25 companies (24 manufacturers and 1 shop) donated a pedal (or more than 1) to auction, including some unique custom versions!
The auctions are HERE.
I bought the BIAS distortion a couple of months ago because this unit seemed to cover most of my overdrive and most of all: distortion needs.
Intrigued by the hardware+software combo that allows users to store more than enough presets in many different flavors of distortion, I decided to invest. The unit isn't cheap but this baby could replace my complete drive section. It isn't small either but way more handy than having a bunch of cables and pedals all wired together. The ability to edit the presets in an interface that didn't make me throw up was a refreshing experience for a change.
I found out that trying to copy/paste a whole bunch of pedals to a programmable distortion pedal is a cool concept but the platform is just as useful for people like me, who don't care about sounding like guitarist X or band Y. I want to build my own sounds and I'm glad I can.
This is not your typical multi-effect pedal where you build a chain with a distortion, delay, reverb, chorus etc. from a list and you turn the knobs.
You only get to do the drive/distortion part but you can you in so much detail! Start from a preset and get to work in the different stages. You can add up to two EQ's between the stages you like to shape even more in-between. It's interesting to hear how rolling off or boosting frequencies makes the next stage respond completely different. The interface of the software is fun to work with and might seem a bit "fluffy" to hardcore techies but don't be fooled by looks; editing the chain will keep you tweaking that certain preset to what you like.
Nice touch, you can provide the face plate of your virtual pedal with custom artwork you can import.
The unit offers 2 banks with 10 presets each. Most of them have names on the physical unit but that doesn't matter, you can put anything you like in there.
You assign virtual pedals to the hardware pedal simply by a drag-and-drop in the software. On the hardware pedal you can easily decide which pedals you want under the 3 preset slots that can be accessed with the footswitches.
Caroline Guitar Company was founded in 2010 by guitarist Philippe Herndon. He first started modding pedals and later on decided to start a pedal business. From then on, everything Caroline Guitar Company released were original circuits and unique pedals, targeted towards guitarists in search of exciting sounds. Every Caroline pedal is handmade at their small batch distortery in Columbia, South Carolina. Currently, the range consists of the Haymaker overdrive, the Olympia fuzz, the Icarus booster, the Wave Cannon and Cannonball distortions, the Météore reverb and last but not least the Kilobyte Lo-Fi digital delay. Development of the Kilobyte was crowdfunded and the pedal was already released in 2013. So without further delay, here’s my Kilobyte review.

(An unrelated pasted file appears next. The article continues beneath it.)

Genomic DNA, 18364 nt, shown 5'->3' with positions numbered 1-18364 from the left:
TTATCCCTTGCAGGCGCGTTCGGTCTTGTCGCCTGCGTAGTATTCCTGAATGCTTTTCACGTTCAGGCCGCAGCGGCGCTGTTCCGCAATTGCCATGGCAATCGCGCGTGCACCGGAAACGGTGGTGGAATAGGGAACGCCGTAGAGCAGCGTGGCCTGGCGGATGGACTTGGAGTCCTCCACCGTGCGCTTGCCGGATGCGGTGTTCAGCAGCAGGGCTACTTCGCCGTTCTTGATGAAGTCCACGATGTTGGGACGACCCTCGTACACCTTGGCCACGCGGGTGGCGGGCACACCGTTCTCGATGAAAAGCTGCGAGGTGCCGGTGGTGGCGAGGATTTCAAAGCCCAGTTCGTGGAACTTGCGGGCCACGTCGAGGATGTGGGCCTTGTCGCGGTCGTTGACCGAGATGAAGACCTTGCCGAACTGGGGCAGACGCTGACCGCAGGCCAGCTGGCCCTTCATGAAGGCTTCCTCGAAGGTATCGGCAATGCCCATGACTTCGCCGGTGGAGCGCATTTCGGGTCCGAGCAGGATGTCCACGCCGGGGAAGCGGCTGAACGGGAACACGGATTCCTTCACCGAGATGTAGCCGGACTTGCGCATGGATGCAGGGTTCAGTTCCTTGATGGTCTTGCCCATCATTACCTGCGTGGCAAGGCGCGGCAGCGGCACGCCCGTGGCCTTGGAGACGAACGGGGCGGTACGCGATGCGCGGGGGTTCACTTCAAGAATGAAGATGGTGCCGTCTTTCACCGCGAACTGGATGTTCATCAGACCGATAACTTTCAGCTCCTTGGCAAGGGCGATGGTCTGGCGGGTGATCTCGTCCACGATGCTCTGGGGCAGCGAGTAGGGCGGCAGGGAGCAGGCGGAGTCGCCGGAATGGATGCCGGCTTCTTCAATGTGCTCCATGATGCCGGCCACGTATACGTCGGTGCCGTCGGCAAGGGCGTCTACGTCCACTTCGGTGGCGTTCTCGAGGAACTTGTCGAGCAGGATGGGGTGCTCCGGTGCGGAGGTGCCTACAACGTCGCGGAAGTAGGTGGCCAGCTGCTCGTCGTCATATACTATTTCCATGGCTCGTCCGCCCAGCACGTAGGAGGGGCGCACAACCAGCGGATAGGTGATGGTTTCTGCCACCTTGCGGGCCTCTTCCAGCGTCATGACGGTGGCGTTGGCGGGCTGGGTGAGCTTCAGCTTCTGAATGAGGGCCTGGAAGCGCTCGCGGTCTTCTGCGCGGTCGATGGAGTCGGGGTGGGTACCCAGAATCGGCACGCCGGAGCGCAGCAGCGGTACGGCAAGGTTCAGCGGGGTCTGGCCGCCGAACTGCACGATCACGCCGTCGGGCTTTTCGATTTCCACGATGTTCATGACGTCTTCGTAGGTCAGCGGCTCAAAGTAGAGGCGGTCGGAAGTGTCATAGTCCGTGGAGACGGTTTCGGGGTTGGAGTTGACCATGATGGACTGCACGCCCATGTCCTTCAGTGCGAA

Some Kilobytes are black some are light blue or grey and there also is a retro 64 style Kilobyte design.
The one I got from Bart is black with gold lettering, In and mono Out and a 9V DC plug on the front panel, black MXR style knobs with clear white markers with enigmatic icons next to the controls. The controls are Level, Attack, Sum and Clock and Tacos, a small minipot in the middle for modulation. The original Kilobyte had this pot hidden on the inside. There are two footswitches, on the right is a momentary switch that engages the Havoc mode and on the left, there is a true bypass On/Off switch.
With the 50th anniversary of Pink Floyd's psychedelic debut comes a resurging interest in Syd Barrett's equipment and techniques, along with a new generation of commercial entities seeking to profit from all the excitement. What has remained a constant force over the years of discussion has been a handful of rumors and myths that, when repeated often enough by seemingly authoritative figures, almost become fact. With this small piece of writing, I'll be challenging some of the allegations about Syd Barrett's effects pedal habits with facts in the hope that it will help guitarists to make informed decisions about their spending, as well as potentially ease some new historical evidence out of the woodwork. Discussing and criticizing makes for a healthy and knowledgeable community.
Syd Barrett's alleged use of the Selmer's Buzz Tone and (Fuzz-)Wah is one of the stories perpetuated by the Internet that seems to originate from Julian Palacios' biography, 'Lost in the Woods'. We know the band was using Selmer amplifiers early on, so it's certainly not beyond the realms of possibility that they experimented with the pedals too, or that Selmer may have simply put the group's name in advertising for the pedals that are yet to be digitized in the modern age.
The classic riff from 'Interstellar Overdrive' sounds incendiary when coupled with a Selmer Buzz Tone (or any fuzzbox for that matter), but the following video shows that the sound from the album can be nailed with just the Selmer Treble 'n' Bass amplifier.
I'm satisfied with my original Selmer Buzz Tone (and I'll be happier if it ever comes back from being repaired) but I would very much like to see the proof that this model is even remotely connected to the band. At the moment there is nothing tying the two together.
We have another pedal from New Zealand’s Red Witch Pedals. The pedals are designed by Ben Fulton, founder and creator of Red Witch, and are all analog. Last time I reviewed the Zeus, which was a bass fuzz suboctave. Today I hold it’s brother, the Red Witch Factotum, a bass suboctave drive. It houses the same octaver as the Zeus but has an overdrive instead of the fuzz.